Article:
No matter where you live or what the actual weather outside may be, autumn can be alive and well in your kitchen when you incorporate seasonal flavors. There is nothing like the scent and taste of apples, pears, pumpkins, and cinnamon spice to usher in boots and sweater season. Even if it’s 75 and sunny outside. Or if the Halloween decorations never found their way out of the garage storage bin. When life gets busy and out of sorts, lean on seasonal ingredients as a reminder of nature’s rhythm. Here are 5 recipes bursting with the flavors of fall.
First things first. A simmering pot of apple cider, cinnamon sticks, and cloves alerts the entire household that a shift is taking place. Summer has gone; popsicles and lemonade are in the rearview mirror. Let the wafts of spicy cider send a clear message: fall has arrived. And should you choose to serve it spiked in cozy mugs to the adults, there is likely to be no complaints about this seasonal fall staple.
Is there any flavor more synonymous with fall than pumpkin? Pumpkin spice is everywhere, but what about cooking with the actual vegetable? Pumpkin bread can be baked in loaf pans or muffin tins and is the perfect grab-and-go snack to keep on hand throughout the season. Pumpkin provides a wallop of Vitamin A and fiber, so you can feel good about this seasonal indulgence.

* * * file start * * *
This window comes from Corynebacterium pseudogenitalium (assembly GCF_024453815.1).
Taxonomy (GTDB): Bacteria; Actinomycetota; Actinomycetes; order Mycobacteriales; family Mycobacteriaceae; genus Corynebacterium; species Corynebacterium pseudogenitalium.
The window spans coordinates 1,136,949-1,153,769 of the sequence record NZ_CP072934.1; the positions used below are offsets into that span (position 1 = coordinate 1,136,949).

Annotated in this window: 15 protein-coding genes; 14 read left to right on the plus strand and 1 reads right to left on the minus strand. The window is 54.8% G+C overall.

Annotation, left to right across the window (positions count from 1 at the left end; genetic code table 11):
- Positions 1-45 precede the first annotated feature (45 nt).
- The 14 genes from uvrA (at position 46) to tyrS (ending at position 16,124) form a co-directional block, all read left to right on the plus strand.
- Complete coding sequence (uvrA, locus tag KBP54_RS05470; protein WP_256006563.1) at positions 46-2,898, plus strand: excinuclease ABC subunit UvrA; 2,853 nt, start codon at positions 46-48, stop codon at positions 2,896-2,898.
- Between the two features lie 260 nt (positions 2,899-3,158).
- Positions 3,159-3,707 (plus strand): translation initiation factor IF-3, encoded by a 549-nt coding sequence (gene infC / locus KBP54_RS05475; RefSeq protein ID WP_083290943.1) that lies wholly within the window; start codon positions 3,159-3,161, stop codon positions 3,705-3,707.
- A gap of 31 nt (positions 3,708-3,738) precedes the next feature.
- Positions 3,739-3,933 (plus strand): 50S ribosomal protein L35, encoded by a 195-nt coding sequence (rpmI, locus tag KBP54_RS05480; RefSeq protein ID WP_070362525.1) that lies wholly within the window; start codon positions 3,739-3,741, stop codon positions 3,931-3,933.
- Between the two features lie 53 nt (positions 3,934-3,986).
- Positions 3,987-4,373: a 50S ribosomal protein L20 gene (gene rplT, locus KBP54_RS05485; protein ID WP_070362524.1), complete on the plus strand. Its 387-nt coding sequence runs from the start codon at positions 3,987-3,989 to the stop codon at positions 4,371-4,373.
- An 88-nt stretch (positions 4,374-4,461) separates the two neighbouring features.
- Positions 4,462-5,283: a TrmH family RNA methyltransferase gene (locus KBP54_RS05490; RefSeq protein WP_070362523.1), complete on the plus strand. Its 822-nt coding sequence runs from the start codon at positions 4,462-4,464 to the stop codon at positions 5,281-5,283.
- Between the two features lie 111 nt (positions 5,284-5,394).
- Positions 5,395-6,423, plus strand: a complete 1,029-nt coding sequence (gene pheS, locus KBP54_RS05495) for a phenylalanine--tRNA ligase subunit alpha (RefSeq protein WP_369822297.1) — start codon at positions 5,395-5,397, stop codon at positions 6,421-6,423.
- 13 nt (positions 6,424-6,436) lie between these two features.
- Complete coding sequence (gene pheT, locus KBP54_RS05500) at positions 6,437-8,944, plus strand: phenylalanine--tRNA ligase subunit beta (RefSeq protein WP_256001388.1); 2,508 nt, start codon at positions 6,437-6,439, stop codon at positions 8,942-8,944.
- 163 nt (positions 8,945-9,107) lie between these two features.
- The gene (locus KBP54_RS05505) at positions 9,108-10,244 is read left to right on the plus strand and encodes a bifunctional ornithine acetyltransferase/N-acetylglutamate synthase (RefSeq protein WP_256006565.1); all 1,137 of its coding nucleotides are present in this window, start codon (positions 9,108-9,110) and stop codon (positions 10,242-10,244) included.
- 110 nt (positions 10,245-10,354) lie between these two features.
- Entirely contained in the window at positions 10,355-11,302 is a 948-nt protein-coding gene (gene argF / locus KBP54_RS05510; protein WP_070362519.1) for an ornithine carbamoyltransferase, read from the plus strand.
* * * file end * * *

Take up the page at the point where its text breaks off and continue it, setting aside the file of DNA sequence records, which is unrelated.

Besides pumpkin, apples are the poster child of fall. Delicious and crunchy, fresh apples are hard to beat. However, if you need to whip up a side dish for a crowd in a hurry, try this surprisingly delicious apple dip, which combines Heath bars and cream cheese. This could arguably be served as an appetizer or a dessert depending on your party. Either way, you’ll have an empty plate in no time—the ultimate sign of side dish homerun!
Pears are sweet and juicy on their own but mixed up with pecans and blue cheese on a bed of frisee with warm bacon dressing is next-level. It’s autumn on a plate. At their peak in fall, pears are just begging to be in heavy rotation in the kitchen fruit bowl. Whether sliced and eaten alone or added to an elegant salad, fall is the time to enjoy the star of the season.
Squash is one of those foods that appears difficult to wrangle, but once you muster the energy to attack one, you realize it isn’t so challenging to cook after all. And the payoff is sublime. Whole butternut, kabocha, acorn, delicata, and spaghetti squash can double as festive fall countertop decorations until you’re ready to dive in. On the other hand, purchasing pre-cut squash can save time and effort. Butternut squash and bacon pasta is essentially macaroni and cheese topped with roasted squash and crumbled bacon. A perfect fall twist that just might become a family favorite.
Written by Kara Ludlow, RDN